Nancy Hatch Woodward has
been a freelance writer for over 15 years and has published over 650
articles (the vast majority in national publications). She is
the co-author of Eldercare: Caring for Your Aging Parents
(National Institute of Business Management 2002). In addition,
she has published short stories, poetry, and essays in a number of
publications. Nancy has taught creative writing through
Chattanooga State Community college, college writing at the
University of Tennessee Chattanooga, and business writing for
corporations such as BlueCrossBlueShield of Tennessee. Nancy is also the founder of ChattaRosa, a writing and critiquing group for women.
To find out more about Nancy FOLLOW HERE
So often, as we write, we think about what others want from us:
What would our mothers want us to say – or not say?
What would embarrass you with your friends?
What sells in the current market?
What is an editor looking for?
What does your audience expect from you?
If our main goal is to get published, then we may concentrate on the last three questions (the first two questions are a whole different topic!). But most of us didn’t get into writing just to sell our work. We got into it because writing fulfills us, takes us to a place inside ourselves we can’t access any other way, and makes us examine the world around us (and inside us).
The poet William Stafford addresses this issue in his book The Australian Crawl, that “. . . the exhilaration of discovery, the variety that comes as a result of being yourself – these benefits are so important and so effective that they bring results that are truly original, more exploratory and satisfactory by far than the ‘competing-with-models’ formula.”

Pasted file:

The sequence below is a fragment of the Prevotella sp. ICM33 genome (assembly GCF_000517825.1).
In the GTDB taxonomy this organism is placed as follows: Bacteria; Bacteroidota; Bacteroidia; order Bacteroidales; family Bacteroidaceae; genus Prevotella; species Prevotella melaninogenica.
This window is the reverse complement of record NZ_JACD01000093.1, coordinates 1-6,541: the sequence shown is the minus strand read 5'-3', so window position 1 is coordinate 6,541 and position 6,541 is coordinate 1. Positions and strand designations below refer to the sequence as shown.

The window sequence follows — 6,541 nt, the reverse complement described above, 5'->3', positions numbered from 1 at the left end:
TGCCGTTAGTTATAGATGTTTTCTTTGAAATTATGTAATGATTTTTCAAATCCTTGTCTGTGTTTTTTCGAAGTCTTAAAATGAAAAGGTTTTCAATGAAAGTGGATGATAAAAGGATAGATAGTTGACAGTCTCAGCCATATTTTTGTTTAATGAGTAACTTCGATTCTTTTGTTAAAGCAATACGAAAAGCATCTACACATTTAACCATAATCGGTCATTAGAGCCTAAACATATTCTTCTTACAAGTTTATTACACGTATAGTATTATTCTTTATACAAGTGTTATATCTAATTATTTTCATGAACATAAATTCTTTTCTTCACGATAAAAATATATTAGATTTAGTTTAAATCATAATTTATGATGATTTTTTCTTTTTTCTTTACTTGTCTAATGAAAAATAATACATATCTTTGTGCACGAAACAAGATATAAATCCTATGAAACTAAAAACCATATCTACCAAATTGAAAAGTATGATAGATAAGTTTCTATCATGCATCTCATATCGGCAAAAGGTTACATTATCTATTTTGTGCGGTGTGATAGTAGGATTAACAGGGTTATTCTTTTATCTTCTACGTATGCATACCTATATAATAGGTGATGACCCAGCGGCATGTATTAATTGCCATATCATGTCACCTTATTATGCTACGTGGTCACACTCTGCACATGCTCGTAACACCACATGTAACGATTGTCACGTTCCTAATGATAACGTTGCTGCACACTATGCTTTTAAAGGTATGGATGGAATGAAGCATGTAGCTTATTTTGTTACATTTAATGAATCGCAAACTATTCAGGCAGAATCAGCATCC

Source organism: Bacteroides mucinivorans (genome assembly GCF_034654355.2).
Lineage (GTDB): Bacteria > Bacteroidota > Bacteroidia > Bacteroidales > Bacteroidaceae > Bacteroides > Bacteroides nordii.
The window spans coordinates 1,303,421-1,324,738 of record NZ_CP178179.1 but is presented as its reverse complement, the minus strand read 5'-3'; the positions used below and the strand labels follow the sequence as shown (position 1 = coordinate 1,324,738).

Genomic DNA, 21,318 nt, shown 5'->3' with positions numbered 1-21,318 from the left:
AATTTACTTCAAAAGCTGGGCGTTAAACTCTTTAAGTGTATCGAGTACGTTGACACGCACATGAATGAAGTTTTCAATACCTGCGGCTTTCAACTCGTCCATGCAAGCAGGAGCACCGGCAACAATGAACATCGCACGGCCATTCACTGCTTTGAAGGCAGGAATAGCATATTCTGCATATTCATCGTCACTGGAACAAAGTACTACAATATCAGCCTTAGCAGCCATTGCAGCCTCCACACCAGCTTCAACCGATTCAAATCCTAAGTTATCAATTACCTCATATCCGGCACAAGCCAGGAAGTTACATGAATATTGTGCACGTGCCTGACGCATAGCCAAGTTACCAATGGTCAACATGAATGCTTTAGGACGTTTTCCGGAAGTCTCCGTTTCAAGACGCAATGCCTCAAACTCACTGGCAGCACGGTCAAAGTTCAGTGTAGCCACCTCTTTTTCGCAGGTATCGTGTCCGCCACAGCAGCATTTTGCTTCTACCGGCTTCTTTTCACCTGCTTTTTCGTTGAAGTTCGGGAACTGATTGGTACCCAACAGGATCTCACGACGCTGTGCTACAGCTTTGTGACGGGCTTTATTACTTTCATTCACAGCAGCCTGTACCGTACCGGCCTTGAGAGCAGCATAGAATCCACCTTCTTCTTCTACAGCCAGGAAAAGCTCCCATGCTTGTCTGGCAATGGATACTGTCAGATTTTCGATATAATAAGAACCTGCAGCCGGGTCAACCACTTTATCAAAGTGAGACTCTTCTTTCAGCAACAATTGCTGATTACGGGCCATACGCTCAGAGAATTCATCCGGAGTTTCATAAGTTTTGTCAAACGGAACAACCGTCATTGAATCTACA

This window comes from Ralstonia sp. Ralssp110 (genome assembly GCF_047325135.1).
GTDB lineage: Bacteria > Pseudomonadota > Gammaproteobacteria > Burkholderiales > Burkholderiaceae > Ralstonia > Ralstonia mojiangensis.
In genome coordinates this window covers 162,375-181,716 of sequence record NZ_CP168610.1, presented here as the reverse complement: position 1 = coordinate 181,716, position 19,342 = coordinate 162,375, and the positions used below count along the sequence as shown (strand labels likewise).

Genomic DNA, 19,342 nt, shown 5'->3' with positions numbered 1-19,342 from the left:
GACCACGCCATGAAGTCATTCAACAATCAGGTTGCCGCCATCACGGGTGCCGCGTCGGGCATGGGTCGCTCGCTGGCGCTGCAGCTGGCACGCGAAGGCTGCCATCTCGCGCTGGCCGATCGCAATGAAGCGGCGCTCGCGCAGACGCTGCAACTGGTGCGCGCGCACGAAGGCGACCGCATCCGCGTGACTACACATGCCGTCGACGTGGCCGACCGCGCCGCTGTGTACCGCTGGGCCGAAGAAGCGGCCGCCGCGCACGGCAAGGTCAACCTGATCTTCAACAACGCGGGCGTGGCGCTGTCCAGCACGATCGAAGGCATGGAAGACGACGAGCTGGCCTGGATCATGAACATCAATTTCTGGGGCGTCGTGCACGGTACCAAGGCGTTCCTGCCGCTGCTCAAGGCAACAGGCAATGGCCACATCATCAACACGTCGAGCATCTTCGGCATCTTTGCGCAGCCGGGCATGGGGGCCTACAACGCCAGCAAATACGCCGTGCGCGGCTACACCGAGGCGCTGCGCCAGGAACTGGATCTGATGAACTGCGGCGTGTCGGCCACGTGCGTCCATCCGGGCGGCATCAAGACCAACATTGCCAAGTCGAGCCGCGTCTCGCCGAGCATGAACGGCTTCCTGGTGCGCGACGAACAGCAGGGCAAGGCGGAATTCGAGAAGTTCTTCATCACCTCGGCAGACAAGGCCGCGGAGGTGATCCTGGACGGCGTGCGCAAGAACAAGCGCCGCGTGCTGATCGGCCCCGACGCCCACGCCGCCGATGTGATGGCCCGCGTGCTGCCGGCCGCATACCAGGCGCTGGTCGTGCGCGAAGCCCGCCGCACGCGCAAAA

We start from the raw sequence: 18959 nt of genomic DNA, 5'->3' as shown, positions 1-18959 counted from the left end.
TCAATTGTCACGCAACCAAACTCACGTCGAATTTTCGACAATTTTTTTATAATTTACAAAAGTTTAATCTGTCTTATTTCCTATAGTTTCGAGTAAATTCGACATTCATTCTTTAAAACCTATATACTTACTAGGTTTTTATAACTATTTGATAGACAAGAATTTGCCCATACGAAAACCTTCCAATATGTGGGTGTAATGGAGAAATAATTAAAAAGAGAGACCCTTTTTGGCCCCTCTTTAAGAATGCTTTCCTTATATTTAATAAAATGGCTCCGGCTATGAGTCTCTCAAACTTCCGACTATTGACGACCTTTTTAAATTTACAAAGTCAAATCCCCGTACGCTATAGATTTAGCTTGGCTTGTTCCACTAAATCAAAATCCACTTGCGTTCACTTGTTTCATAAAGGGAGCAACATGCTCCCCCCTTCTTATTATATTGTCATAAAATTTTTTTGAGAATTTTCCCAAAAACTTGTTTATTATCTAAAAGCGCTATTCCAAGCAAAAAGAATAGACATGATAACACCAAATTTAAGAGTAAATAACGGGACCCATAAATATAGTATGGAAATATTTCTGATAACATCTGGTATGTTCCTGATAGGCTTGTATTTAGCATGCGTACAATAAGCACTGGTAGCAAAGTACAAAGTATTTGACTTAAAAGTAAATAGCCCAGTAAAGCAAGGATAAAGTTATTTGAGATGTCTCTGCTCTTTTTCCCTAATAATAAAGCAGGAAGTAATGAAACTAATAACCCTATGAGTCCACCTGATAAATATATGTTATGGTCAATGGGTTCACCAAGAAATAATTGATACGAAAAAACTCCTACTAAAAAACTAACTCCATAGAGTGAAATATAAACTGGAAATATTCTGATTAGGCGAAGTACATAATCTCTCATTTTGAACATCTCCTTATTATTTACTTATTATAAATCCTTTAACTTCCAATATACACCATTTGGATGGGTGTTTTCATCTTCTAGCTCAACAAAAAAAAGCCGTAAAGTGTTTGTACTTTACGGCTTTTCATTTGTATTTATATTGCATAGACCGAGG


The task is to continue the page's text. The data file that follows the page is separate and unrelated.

Following our own path instead of one prescribed by others brings more inherent rewards. This is where the muse resides – in our own experiences and perspectives.
Stafford goes on to say, “Using the tradition that comes from all your experience, rather than just from the experience established by study, enables human involvement from the beginning, a validating in terms of your own life. Top accomplishment is not by any means endangered by the recognition that your actions must spring from where you live. You accept leads that take you to unrecognized results. In the arts you must stand fast, accept the changes the moment brings.”
We worry that, if we follow our own path, our work will never be published. But authentic voices and writing always get noticed. It helps our work distinguish itself from the rest of the slush pile that fills editors’ desks. Give them something different, something alive that comes from deep inside you. Do it well and you will certainly get noticed.
For more tips, advice, and inspiration on writing, please visit MY BLOG.